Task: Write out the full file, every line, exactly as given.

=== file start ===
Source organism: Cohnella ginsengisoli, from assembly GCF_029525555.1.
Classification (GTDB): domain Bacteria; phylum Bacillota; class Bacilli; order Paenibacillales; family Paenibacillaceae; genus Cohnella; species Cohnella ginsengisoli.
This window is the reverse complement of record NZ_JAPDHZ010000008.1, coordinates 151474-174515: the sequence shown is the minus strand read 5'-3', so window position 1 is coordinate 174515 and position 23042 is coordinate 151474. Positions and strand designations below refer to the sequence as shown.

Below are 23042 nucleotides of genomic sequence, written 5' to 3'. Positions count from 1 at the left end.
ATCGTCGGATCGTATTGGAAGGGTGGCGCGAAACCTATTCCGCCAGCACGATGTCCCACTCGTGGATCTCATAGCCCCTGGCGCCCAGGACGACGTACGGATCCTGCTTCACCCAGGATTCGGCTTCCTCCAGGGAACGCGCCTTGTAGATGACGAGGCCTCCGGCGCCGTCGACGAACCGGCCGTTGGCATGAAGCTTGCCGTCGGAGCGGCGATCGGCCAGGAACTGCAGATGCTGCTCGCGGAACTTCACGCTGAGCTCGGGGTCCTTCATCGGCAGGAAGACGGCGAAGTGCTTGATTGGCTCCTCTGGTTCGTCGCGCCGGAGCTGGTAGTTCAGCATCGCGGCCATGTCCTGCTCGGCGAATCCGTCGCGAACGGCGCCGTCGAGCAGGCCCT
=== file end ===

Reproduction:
Source organism: Cohnella ginsengisoli, from assembly GCF_029525555.1.
Classification (GTDB): domain Bacteria; phylum Bacillota; class Bacilli; order Paenibacillales; family Paenibacillaceae; genus Cohnella; species Cohnella ginsengisoli.
This window is the reverse complement of record NZ_JAPDHZ010000008.1, coordinates 151474-174515: the sequence shown is the minus strand read 5'-3', so window position 1 is coordinate 174515 and position 23042 is coordinate 151474. Positions and strand designations below refer to the sequence as shown.

Below are 23042 nucleotides of genomic sequence, written 5' to 3'. Positions count from 1 at the left end.
ATCGTCGGATCGTATTGGAAGGGTGGCGCGAAACCTATTCCGCCAGCACGATGTCCCACTCGTGGATCTCATAGCCCCTGGCGCCCAGGACGACGTACGGATCCTGCTTCACCCAGGATTCGGCTTCCTCCAGGGAACGCGCCTTGTAGATGACGAGGCCTCCGGCGCCGTCGACGAACCGGCCGTTGGCATGAAGCTTGCCGTCGGAGCGGCGATCGGCCAGGAACTGCAGATGCTGCTCGCGGAACTTCACGCTGAGCTCGGGGTCCTTCATCGGCAGGAAGACGGCGAAGTGCTTGATTGGCTCCTCTGGTTCGTCGCGCCGGAGCTGGTAGTTCAGCATCGCGGCCATGTCCTGCTCGGCGAATCCGTCGCGAACGGCGCCGTCGAGCAGGCCCT